also based on their description of stem cankers. The Texas' question
is probably for a different symptom: leaf scorch and severe limb
dieback, and even plant death.
Larry Barnes, Plant Pathologist in College Station (and workers
in California also) have positive serology tests from oleander
with scorch and dieback for Xylella fastidiosa, a xylem limited
bacterium vectored by plant hoppers. If this sounds familiar,
this is the same name used for the Pierces Disease pathogen in
grapes. The bacteriologist tell me that the grape "strain"
is different from the numerous strains that get in a lot of woody
plants, and that
X. fastidiosa in trees does not infect grape. I would consider
this disease in oleander non-treatable. There have been experimental
injections with antibiotic that improved symptoms (I think the
host plant was a shade tree), but symptoms developed again after
a period of time. This was one piece of evidence that the disease
was caused by a bacterium. There is no label for this use of antibiotics,
and it would be impractical on multiple trunk species like oleander,
and probably even impractical on single trunk trees. I have seen
symptoms that fit this on oleander in Kinney and Uvalde Counties
I recommend replacing affected oleanders with a native such as
TX. Mountain laurel, evergreen sumac, or cenizo.
HERE IS AN ARTICLE WRITTEN ABOUT THE PROBLEM IN CALIFORNIA:
California's oleanders devastated by disease
Text by DON DALE
In what could signal a huge economic loss, the advent of oleander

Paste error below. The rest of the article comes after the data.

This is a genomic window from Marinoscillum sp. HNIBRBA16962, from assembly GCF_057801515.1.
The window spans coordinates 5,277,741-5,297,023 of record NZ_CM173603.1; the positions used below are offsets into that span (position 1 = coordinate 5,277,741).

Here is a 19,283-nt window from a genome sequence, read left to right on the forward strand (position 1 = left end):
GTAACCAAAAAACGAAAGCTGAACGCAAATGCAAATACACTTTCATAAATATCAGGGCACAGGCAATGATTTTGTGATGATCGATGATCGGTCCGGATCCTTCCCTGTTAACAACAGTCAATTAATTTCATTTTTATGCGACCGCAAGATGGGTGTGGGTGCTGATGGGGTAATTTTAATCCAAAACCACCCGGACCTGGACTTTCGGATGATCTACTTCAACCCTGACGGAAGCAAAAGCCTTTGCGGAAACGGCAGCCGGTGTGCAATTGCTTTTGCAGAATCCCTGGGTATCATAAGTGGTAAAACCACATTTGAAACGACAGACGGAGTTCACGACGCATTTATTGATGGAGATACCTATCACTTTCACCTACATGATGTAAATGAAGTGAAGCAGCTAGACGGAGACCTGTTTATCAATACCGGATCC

scorch in the Los Angeles area may cost growers their entire oleander
inventory. The disease, also called oleander leaf scorch, showed
up in the Palm Springs, CA, area in approximately 1990 and has
since spread to Los Angeles and Orange counties. It is caused
by Xylella fastidiosa--the same bacteria implicated in Pierce's
disease, which has long plagued the wine industry and is vectored
by the glassy-winged sharpshooter (Homalodisca coagulata). The
insect pest is native to the South and serves as a vector when
it feeds on the xylem sap from one plant and transfers it to another.
There is currently a quarantine on nursery stock leaving Los
Angeles County in order to ensure no glassy-winged sharpshooters
are being shipped to other parts of the state. Species are inspected
at both the shipping nursery and the destination, and even one
sharpshooter egg mass can cause plant rejection.
According to Dr. Jerrold Turney, the Los Angeles County plant
pathologist, these inspections have become a tremendous problem
for nurseries because although oleander scorch may not currently
affect a wide variety of plant species, there are some 200 hosts
listed for glassy-winged sharpshooter. 'It's a very expensive